Why teleradiology threatens healthcare quality

While teleradiology has secured its place in today's healthcare environment, it continues to evoke strong reactions--both pro and con--from within the specialty itself.

The American College of Radiology's Task Force on Teleradiology Practice recently weighed in on the debate when it issued a white paper on the subject. In describing the positives and negatives of teleradiology, the task force neatly summarized the ongoing argument--teleradiology does a great job of helping small hospitals with overnight and subspecialty coverage, for example, but an exclusive focus by some companies on "report delivery" devalues the specialty and leads to its commoditization.

FierceMedicalImaging recently spoke with David Levin, M.D. (pictured), professor and chairman emeritus of the Department of Radiology at Thomas Jefferson University Hospital in Philadelphia, and a long-time critic of teleradiology, to get his take on issues with the practice.

FierceMedicalImaging: It's widely know that you have a problem with teleradiology. Have you changed your opinion at all?

Levin: No, I still think it's a very bad thing for radiology, particularly for medium- and large-sized groups.

What has happened, of course, is that these companies when they first started out years ago, were there to help small practices cover at night and maybe provide a little bit of subspecialty expertise.

That's the way it used to be. As time went on, some of these companies went public, so now you're dealing with investors who are looking for profit growth, and so these guys had to continue to grow; the only way they could grow was by becoming day hawks and to try to push incumbent radiology groups out of their hospital contracts and take those contracts over.

FMI: Would you agree that teleradiology is necessary in certain cases?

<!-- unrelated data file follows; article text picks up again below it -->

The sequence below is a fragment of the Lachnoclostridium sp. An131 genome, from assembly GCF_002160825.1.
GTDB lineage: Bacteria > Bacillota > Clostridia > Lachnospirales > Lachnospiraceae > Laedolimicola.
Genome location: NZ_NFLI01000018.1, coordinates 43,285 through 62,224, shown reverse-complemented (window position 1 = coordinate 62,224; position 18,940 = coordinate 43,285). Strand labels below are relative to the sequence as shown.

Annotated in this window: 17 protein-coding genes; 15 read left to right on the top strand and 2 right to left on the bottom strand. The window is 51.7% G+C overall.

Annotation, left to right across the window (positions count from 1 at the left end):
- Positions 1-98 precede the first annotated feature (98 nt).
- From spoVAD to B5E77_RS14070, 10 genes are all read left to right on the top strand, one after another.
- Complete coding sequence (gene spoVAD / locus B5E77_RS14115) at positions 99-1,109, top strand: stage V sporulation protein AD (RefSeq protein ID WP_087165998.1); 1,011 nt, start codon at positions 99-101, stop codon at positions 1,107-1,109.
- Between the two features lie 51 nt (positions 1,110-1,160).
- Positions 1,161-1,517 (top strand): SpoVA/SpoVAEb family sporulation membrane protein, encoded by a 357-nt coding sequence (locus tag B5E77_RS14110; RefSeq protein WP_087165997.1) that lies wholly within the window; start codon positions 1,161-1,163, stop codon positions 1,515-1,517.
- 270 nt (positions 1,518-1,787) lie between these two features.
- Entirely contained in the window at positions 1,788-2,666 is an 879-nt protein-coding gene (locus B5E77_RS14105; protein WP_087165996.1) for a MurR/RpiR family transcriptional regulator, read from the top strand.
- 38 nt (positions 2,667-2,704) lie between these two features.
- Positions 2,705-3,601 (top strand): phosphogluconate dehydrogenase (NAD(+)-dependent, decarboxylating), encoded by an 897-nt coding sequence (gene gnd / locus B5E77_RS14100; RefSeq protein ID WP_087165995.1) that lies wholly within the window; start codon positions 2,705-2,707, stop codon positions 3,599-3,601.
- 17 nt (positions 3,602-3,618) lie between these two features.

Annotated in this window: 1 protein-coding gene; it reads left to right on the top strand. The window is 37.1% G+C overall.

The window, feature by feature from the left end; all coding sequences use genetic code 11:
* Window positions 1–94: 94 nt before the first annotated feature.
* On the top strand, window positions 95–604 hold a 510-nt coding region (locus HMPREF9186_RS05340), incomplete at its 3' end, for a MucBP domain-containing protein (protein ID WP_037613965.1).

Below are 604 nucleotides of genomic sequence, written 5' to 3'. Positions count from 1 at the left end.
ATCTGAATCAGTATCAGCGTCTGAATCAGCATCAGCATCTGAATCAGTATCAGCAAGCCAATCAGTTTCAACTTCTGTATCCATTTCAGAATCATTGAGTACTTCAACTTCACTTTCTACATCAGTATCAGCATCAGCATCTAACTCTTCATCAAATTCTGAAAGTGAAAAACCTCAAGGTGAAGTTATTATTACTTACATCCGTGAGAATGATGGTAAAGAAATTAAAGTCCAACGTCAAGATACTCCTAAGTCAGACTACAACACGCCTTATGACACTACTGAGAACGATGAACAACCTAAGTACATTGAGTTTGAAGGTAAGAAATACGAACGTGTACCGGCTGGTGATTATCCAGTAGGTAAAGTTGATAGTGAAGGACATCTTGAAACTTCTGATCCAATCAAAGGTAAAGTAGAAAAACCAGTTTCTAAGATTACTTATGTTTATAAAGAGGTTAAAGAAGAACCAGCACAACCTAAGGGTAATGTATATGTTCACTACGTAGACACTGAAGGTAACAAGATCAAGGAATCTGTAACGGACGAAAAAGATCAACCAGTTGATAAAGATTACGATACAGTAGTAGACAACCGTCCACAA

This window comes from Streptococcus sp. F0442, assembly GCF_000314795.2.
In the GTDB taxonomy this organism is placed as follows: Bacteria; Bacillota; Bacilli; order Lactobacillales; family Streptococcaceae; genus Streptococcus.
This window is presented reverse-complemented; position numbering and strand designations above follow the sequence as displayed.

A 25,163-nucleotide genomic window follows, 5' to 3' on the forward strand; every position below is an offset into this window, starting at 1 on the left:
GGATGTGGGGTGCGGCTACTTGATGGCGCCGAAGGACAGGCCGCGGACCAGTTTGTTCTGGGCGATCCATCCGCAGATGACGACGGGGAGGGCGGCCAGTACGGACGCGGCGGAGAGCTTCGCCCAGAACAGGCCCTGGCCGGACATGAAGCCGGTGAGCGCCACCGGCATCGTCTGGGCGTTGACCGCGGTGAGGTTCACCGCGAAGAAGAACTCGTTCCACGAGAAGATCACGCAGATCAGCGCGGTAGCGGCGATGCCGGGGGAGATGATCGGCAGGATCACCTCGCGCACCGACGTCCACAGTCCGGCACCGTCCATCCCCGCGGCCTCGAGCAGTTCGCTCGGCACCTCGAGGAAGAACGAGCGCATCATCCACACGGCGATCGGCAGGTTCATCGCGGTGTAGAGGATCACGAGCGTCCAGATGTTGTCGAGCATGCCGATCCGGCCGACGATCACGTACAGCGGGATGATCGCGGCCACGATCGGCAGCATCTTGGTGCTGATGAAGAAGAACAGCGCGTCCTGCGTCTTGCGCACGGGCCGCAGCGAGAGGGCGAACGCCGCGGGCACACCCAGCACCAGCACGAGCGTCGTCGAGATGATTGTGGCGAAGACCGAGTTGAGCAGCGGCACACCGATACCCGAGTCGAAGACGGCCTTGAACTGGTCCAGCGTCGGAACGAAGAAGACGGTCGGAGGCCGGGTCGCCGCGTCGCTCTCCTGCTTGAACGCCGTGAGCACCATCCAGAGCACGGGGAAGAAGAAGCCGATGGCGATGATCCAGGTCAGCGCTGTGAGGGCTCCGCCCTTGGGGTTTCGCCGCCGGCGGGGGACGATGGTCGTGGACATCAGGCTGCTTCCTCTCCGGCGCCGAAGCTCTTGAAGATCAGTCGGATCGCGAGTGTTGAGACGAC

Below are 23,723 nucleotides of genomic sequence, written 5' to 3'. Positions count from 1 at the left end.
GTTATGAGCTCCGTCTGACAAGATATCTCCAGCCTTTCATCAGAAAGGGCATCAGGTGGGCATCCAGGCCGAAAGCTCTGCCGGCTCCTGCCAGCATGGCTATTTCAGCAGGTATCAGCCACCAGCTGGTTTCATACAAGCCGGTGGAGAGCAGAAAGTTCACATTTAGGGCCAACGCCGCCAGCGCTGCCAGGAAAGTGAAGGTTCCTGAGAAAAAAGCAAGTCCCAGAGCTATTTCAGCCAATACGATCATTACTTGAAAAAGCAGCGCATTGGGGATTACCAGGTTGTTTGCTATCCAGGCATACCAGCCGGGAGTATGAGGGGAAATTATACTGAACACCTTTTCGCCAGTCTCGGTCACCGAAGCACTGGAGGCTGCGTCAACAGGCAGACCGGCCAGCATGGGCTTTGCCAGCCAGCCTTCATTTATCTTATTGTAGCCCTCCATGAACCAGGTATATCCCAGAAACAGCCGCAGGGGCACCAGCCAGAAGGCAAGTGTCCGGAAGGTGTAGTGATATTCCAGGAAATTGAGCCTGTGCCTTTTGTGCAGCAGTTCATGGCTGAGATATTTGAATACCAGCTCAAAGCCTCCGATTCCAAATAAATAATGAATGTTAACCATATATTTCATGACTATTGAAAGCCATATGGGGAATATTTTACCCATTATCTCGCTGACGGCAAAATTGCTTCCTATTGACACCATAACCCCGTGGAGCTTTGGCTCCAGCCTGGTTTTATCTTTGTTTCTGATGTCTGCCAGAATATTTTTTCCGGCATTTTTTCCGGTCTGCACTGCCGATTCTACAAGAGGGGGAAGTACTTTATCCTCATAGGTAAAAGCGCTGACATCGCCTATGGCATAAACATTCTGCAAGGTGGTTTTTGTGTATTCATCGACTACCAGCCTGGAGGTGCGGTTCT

Levin: The original concept was not all that bad--they were providing a service to small radiology groups like three-, four- or five-person radiology groups that didn't want to be constantly on call, and maybe didn't have subspecialty expertise in areas like neuroradiology or musculoskeletal radiology.

But it has been subverted over the years. Now you have radiology groups of 50, 60 or 70 people who could easily rotate night call. Each radiologist would have to work one or two weeks a year at night, but even that seems to be too much--these groups will still outsource to nighthawks. That sends a terrible message.

FMI: What kind of message?

Levin: I think it just sends a very bad message about the dedication and convenience of radiologists. It basically tells the rest of the medical world--other physicians, hospital administrators, policy makers, etc.--that radiologists aren't interested in being real, consulting physicians. They want to come in at eight in the morning, stay until 5 p.m., and sort of abrogate the night and weekend call responsibility to someone else and let these other people worry about it. It says they are more interested in their own personal convenience than about the patients in their hospitals.

FMI: What are the quality issues associated with teleradiology?

Levin: If you look at the model the teleradiology companies use, the way in which they can make a profit is to read very fast. They have to read lickety-split, and the faster they read, the more likely it is they will overlook something.

Another issue is that radiologists that work with these companies have very little contact with referring physicians, and certainly no contact with patients. As a specialty, we're putting more and more emphasis nowadays on communicating with patients. But [teleradiologists] can't do that because they can be a thousand miles away.

And very often, if you're a radiologist reading a case and you come up with a difficult finding, you can grab hold of a colleague and get a second opinion right on the spot. But when you're at home, by yourself, reading studies, it might be hard to get a consult from a colleague.

Then, teleradiologists may have very little access or no access to patients' charts, or lab reports, or surgical reports or path reports. And sometimes they may have no access to imaging studies done on the same patient, in different modalities. And they get very little clinical follow up on their clinical interpretations.

Obviously, there are some teleradiology operations that may be providing decent quality. But I think a lot of them aren't.

Editor's note: This interview has been edited for length and clarity.